Installing A Cobblestone Driveway Apron

Dressing up your driveway has become easier than ever. Now you can have cobblestones without having to lay them in one at a time. Manufactures have now made mats that can be laid out that are made of concrete cobblestones. The project is fairly difficult and takes roughly two days to complete but can be well worth it. The difficult part is the preparation of the driveway before laying in the mats.

Before cutting away part of your driveway to install the apron, you must ensure where you want it, then drive a nail into the asphalt or mark with chalk if your driveway is concrete. After finalizing the point where you’ll begin your cut, you must mark it with a chalk line. This is easier if you have someone to help you keep the line tout so that you can snap it well. Once marked, you have an outline for the top part of your apron.

Now that you have a cut line you can excavate the bed for your apron. Use a concrete saw and gently score along the cutline so that you have a good groove. Then attach the garden hose to the saw fitting to keep the block cool as you now cut away the driveway. Make sure you don’t push into the driveway, just let the saw cut and be careful not to hit too deep or you’ll hit aggregate.
Once cut, use a hammer drill to breakaway the remaining slabs of the driveway until you get to the street. Be sure to clear away all the smaller chunks as well.

Now that the driveway is excavated, you can prepare the bed for the driveway apron. The bed must be a 1/2” deeper than the height of your concrete cobblestones. You should use mason’s line and stakes at midpoints along the width of the bed to ensure that the heights are correct. Excavate the bed or add to it where needed. Use the aggregate to build up the bed if that’s what’s required.

Once your bed is the depth it needs to be add 3/4” layer of leveling sand and spread it evenly with a bow cake. Check your progress by setting a cobblestone along the edge of the bed. The cobblestone should stick up above the edge by 1/4”.

Now you will use a plate compactor over the leaving sand to pack it down smooth and flush. You have compacted it enough if you can walk all over it without leaving tracks.

After you’ve prepared the bed it’s time to lay in the cobbles. Begin laying in the concrete cobble mats by starting at a corner edge furthest from the street and by the mat. You will need to use a space between the edges and the mat to allow for growth after the mat is laid out. Also make sure to keep the cobble mat parallel to the driveway edge, but not the sides of the driveway which can sometimes fan out on the sides.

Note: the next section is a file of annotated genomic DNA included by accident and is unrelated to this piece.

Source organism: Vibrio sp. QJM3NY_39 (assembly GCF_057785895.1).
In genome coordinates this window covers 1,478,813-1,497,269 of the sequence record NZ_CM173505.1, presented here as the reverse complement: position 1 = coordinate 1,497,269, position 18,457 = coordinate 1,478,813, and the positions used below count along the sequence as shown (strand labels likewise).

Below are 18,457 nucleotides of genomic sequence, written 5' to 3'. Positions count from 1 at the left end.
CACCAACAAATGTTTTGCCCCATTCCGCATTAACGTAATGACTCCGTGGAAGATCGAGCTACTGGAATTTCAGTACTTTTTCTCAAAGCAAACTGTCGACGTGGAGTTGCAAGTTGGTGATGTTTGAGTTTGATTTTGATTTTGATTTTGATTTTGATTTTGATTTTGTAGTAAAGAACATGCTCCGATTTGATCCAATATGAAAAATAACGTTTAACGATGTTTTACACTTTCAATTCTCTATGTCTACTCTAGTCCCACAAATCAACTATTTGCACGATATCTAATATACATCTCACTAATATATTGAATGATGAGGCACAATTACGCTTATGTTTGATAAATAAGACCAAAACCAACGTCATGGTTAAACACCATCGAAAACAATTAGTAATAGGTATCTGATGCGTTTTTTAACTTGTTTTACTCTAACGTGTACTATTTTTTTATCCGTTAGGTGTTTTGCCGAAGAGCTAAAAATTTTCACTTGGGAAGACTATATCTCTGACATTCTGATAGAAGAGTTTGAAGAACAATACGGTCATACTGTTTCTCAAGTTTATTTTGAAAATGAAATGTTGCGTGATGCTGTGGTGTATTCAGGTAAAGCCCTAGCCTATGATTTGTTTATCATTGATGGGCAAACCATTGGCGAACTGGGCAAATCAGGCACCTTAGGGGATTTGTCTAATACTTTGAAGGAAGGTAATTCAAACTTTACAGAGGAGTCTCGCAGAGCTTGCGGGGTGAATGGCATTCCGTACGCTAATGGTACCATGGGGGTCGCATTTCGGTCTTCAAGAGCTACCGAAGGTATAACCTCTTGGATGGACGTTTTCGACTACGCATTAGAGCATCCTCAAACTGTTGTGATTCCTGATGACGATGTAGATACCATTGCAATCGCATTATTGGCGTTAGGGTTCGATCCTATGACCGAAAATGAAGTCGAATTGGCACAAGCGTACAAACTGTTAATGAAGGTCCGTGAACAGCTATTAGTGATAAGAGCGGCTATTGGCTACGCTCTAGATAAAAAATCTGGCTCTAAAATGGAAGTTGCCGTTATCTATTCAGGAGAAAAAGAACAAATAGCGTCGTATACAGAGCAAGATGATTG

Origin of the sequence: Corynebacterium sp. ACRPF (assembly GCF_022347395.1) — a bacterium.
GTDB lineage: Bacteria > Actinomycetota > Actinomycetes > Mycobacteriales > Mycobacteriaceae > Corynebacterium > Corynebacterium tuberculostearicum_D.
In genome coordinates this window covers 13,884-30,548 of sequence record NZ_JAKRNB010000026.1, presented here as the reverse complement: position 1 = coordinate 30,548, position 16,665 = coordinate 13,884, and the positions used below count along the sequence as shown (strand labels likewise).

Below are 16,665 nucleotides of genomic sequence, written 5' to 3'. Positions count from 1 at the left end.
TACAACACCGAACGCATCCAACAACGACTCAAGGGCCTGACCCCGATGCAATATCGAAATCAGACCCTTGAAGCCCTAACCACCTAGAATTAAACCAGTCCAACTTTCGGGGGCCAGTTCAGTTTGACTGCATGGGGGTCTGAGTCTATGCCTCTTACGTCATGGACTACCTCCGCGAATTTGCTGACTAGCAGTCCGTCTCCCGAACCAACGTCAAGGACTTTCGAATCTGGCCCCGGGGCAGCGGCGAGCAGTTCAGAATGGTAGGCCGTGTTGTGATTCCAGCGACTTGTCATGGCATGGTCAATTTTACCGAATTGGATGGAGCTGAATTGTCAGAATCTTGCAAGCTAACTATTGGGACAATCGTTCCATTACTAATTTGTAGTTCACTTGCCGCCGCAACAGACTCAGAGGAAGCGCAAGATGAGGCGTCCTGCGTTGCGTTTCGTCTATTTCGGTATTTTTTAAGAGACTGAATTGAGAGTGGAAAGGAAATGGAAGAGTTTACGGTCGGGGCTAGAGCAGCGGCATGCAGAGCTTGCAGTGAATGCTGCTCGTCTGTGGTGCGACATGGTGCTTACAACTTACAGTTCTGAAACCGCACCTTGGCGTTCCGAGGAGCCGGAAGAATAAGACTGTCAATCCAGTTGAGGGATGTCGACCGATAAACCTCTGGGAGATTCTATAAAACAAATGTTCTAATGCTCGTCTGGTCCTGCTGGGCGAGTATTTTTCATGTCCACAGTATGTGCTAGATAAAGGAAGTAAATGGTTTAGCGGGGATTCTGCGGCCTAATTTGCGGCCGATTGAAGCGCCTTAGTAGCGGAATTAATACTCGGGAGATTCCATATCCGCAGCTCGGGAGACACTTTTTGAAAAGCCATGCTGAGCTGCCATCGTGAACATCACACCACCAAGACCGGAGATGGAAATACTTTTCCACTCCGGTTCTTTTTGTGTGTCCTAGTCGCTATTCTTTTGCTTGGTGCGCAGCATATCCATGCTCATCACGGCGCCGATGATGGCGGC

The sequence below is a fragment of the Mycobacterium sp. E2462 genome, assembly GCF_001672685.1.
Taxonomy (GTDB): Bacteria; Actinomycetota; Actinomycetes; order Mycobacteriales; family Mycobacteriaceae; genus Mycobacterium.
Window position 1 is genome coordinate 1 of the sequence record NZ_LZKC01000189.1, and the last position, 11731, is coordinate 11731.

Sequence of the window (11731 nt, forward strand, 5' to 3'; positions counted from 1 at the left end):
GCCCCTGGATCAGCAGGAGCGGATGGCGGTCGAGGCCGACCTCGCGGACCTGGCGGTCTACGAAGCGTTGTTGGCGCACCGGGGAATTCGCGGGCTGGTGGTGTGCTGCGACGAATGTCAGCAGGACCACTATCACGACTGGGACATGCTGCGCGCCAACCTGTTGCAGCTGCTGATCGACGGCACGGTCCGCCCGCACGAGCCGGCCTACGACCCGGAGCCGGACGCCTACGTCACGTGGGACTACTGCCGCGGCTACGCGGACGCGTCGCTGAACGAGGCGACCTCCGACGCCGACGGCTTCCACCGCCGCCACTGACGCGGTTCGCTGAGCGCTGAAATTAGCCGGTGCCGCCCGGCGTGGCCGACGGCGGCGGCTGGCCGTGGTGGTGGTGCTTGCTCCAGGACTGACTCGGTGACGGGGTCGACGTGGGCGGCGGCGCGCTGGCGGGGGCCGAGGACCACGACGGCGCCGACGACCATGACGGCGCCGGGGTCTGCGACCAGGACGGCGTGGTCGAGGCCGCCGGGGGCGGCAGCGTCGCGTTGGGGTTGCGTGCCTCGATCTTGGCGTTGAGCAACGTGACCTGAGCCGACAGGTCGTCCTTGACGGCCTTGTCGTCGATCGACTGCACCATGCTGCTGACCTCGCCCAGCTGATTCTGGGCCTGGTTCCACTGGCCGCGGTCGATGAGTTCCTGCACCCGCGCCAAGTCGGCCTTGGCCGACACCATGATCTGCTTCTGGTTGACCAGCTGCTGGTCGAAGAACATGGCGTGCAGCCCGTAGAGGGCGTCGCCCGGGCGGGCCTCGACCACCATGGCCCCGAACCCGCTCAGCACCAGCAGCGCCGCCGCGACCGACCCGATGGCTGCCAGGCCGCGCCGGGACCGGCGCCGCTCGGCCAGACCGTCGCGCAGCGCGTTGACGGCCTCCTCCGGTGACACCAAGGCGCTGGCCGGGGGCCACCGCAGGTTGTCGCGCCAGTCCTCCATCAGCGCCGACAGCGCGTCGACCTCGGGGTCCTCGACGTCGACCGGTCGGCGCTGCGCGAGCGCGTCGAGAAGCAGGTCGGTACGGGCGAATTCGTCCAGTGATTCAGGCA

You will need to interlace the cobble mats by using side cutting pliers. Use the pliers to cut off the half cobble from the mat grid and do the same on the other mat then lay down the other mat so that it interlocks. Do this process until the width of the driveway is reached. Any cobbles that prevent you from lining up with the edge of the driveway should be removed with pliers.

After the first cobble mat course is laid out, lay down the second ensuring that it is parallel with the first. Make sure to stagger your second mat so that the cobbles in the first mat don’t line up with the second. Continue this process until the entire open area of the bed is filled in.

After all the courses are put in place you will likely need to fit in half cobbles and custom cut cobbles because the driveway sides don’t always fit perfectly with the cobblestone mats. Use the chalk to mark how cobblestones need to be cut. The cobbles can be cut to size with a mason’s chisel. Rough edges can be broken away with a brick hammer. Do the same for all cobbles that don’t fit. Fill in all the side gaps, but make sure to leave a gap for the grout.

Now that the cobble mats are laid in and the edges are filled in with loose cobbles, it’s time to prepare for the grout. First the cobbles need to be compacted. Lightly wet the cobblestones then run over the surface of the cobbles with a plate compactor. Do this until the cobbles are compacted into the leveling sand and they are flush with the rest of the driveway. If there are high or low spots in the apron. Lift the mat and either add leveling sand or excavate until it’s right. Make sure to compact the area after adjusting underneath it. Compact the smaller area with a hand tamper. After leveling the cobblestones, apply duct tape along the edges of the driveway to make sure they are not strained by grout when it’s added.

Mix the grout by combining all the ingredients into a cement mixer and letting it run for a few minutes. Run the mixer until the grout has the proper viscous texture. Before pouring the grout you need to prepare the cobblestones by wetting them. Wet them well enough to ensure that the grout won’t stick to the top of the stones.

Now you can pour the grout. Only pour as much grout as you can easily spread before it starts to harden, which normally takes around two minutes.

Spread the grout out diagonally with a double foam squeegee. Make sure to fill the joints in between the cobbles evenly and remove the excess grout. Before the grout becomes too hard, use a push broom to clear away crumbs of grout from the cracks. Let the grout cure for three days to be on the safe side before driving on it.

My name is Jonathan and I’m committed to writing about various functions of construction, including remodelling and renovations through professional builder services or otherwise.